Anterior Cruciate Ligament (ACL) reconstruction surgery is a procedure performed to rebuild a ligament that is important for knee function and stability. In the actual reconstruction phase, a graft is used to rebuild the ligament. The issue that is most important is what tendon will be used to substitute for the native ACL.
These grafts can include tissues from patella tendon, quadriceps tendon, hamstring tendon, or grafts taken from a cadaver. Grafts taken from the patient’s own tissues are called Autografts. Those taken from a cadaver are called Allografts.
It is beneficial to a patient who will be undergoing ACL reconstruction surgery to go over the differences between both procedures:
- If a living patella tendongraft is taken from the healthy leg, an athlete can return to sports in three months.
- The success rate is nearly 95%.
- Better suited for patients with active lifestyles.
- Incision from procedure 2-3 inches long.
- If graft is taken from a cadaver, an athletes needs to confine his or her athletic activities to the health club for at least one year, while the dead graft tissue is replaced by living tissue.
- The success rate is approximately 80%.
- Better suited for patients with sedentary lifestyles.
- Incision from procedure is approximately 2 inches long
- Possibility of transmittal of disease from the donor
- Possibility of rejection.
Today’s allografts are carefully checked for nearly all the well known diseases, such as AIDS. They are not check for diseases that we have not yet discovered. By example if allograft repairs were popular in the late 1970s or early 1980s before we knew that AIDS was caused by a virus, then an entire generation of young athletes would have been wiped out, just like that entire generation of hemophiliacs.
No evidence based study has ever shown that post operative pain or disability is affected by graft type. Post operative pain and disability is always determined by the surgeon’s technique which varies with the operator. Nearly all authorities in Sports Medicine continue to consider that the autograft patella tendon repair is the Gold Standard for these reconstructions.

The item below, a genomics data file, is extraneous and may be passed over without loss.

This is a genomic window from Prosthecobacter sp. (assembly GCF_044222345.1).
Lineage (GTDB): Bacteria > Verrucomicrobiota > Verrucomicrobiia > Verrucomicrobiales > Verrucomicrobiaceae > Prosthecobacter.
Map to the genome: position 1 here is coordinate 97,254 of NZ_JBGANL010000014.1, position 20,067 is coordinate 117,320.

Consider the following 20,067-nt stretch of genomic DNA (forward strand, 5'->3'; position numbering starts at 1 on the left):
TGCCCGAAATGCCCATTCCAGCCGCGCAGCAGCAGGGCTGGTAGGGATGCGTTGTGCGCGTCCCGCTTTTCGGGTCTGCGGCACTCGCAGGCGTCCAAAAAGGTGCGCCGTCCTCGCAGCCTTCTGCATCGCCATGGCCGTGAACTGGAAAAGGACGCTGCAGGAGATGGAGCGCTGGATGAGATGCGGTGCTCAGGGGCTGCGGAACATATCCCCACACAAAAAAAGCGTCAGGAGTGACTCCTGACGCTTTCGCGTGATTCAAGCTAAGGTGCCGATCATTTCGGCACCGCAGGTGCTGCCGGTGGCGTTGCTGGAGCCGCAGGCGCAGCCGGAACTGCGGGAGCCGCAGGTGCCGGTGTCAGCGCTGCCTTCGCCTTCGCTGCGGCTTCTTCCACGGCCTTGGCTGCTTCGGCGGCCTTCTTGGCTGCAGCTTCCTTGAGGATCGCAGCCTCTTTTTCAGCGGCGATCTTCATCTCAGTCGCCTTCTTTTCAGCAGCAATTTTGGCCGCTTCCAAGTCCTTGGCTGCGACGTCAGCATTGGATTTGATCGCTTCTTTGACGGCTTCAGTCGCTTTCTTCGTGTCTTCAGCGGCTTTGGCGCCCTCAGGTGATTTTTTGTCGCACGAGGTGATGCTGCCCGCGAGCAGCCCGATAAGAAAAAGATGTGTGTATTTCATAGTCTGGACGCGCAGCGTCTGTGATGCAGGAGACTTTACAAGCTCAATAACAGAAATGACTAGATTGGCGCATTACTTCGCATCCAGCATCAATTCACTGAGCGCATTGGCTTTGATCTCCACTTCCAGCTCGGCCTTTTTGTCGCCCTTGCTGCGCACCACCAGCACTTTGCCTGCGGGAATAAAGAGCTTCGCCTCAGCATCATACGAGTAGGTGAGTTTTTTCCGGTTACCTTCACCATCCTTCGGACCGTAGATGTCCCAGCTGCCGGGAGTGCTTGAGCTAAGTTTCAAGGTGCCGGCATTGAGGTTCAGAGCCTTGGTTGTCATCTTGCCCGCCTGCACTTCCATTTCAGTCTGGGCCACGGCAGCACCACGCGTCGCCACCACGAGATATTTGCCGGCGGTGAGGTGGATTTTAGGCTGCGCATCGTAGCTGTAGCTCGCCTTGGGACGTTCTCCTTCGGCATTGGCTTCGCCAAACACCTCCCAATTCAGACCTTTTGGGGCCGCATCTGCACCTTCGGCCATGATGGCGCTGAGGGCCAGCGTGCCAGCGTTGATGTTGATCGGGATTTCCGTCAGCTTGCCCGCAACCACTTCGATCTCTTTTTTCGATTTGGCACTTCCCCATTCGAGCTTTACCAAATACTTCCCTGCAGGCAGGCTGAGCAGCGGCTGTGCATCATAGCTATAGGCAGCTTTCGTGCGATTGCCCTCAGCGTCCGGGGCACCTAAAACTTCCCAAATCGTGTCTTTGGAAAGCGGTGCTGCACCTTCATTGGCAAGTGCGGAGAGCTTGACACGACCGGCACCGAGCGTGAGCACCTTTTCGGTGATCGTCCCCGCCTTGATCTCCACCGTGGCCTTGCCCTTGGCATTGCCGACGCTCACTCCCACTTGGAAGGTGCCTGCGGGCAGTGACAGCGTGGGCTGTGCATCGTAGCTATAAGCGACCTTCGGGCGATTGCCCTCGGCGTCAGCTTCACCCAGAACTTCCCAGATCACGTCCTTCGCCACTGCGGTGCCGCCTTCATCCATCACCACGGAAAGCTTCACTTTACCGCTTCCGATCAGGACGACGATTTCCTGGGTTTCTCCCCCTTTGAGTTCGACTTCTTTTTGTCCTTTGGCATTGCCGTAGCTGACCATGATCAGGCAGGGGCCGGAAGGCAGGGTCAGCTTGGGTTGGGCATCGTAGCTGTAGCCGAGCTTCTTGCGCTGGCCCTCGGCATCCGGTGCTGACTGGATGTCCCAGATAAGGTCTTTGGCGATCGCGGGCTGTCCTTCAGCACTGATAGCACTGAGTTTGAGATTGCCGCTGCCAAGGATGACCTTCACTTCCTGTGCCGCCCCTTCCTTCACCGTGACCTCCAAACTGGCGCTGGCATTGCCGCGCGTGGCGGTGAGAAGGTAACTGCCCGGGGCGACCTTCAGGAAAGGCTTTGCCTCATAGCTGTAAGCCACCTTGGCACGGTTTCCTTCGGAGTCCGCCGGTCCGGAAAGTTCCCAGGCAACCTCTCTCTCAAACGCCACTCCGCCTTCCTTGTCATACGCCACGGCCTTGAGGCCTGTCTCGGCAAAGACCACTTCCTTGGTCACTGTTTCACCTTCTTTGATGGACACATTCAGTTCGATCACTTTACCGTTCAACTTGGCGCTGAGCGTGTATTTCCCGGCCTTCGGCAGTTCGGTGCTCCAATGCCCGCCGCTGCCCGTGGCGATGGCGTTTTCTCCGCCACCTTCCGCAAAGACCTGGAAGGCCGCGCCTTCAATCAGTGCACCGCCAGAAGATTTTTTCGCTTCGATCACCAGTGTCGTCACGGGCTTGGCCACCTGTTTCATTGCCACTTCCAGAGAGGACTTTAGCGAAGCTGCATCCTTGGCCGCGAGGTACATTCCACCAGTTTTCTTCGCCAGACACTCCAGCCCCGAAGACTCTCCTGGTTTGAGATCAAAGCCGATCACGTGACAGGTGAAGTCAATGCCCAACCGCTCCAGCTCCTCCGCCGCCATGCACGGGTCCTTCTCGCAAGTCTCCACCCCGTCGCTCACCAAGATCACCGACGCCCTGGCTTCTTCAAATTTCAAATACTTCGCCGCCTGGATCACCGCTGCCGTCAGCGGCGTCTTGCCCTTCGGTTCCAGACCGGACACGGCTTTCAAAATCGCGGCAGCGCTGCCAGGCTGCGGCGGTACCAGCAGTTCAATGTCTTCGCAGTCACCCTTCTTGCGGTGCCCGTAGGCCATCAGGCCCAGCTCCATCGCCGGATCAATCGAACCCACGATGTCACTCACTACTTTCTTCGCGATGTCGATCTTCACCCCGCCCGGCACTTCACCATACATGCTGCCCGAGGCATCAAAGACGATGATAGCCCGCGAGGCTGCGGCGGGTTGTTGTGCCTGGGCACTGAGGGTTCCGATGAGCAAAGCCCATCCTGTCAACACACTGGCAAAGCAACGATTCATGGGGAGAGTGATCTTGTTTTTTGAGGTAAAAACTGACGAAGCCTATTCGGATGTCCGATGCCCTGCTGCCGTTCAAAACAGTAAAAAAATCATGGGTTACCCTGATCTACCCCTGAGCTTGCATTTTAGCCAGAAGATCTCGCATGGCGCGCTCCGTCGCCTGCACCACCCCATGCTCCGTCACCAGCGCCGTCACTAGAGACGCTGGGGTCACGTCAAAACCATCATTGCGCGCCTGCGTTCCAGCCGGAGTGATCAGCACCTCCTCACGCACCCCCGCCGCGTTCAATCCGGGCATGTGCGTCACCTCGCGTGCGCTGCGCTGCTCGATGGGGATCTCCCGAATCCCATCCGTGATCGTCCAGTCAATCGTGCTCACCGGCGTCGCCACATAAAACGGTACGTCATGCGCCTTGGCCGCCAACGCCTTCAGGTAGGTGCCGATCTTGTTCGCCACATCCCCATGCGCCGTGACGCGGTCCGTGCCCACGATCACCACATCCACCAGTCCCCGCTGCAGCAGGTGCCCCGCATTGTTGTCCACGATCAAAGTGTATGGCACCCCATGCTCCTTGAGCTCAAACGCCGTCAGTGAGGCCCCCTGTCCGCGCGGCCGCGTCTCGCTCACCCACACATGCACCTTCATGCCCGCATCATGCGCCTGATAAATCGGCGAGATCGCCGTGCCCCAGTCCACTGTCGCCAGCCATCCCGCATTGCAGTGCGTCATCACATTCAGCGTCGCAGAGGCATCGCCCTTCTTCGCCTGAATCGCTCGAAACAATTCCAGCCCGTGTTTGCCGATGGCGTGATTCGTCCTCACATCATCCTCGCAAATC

Most athletes whose ACL graft fails elect to have it done again because they are unwilling to give up their beloved sport. With a cadaver procedure, one in five athletes will need to have it done again. With an autograft, one in 20 athletes will have to endure another surgery. Stated differently, an athlete with an allograft has a four times greater chance of having to go through it again.
The American Academy of Orthopaedic Surgery estimates that 80% of the 100,000 plus ACL surgeries done every year in our country are done by surgeons who perform ten or fewer ACL case per year. These inexperienced surgeons tend to choose the allograft material because it is technically easier to perform and $4000 more profitable in the physician owned surgery center setting.
As you can see from this comparison, the benefits of using an autograft clearly outweigh the benefits of using an allograft. In fact, when you think about it, the only advantage that allografts have over autografts is about one inch of an incision which will heal in ten days, anyway. Intelligent and well informed patients should resist silly temptations offered in the profit driven medical marketplace, and concentrate on the end result. In the battle of autografts vs allografts, it all just boils down to one inch of incision.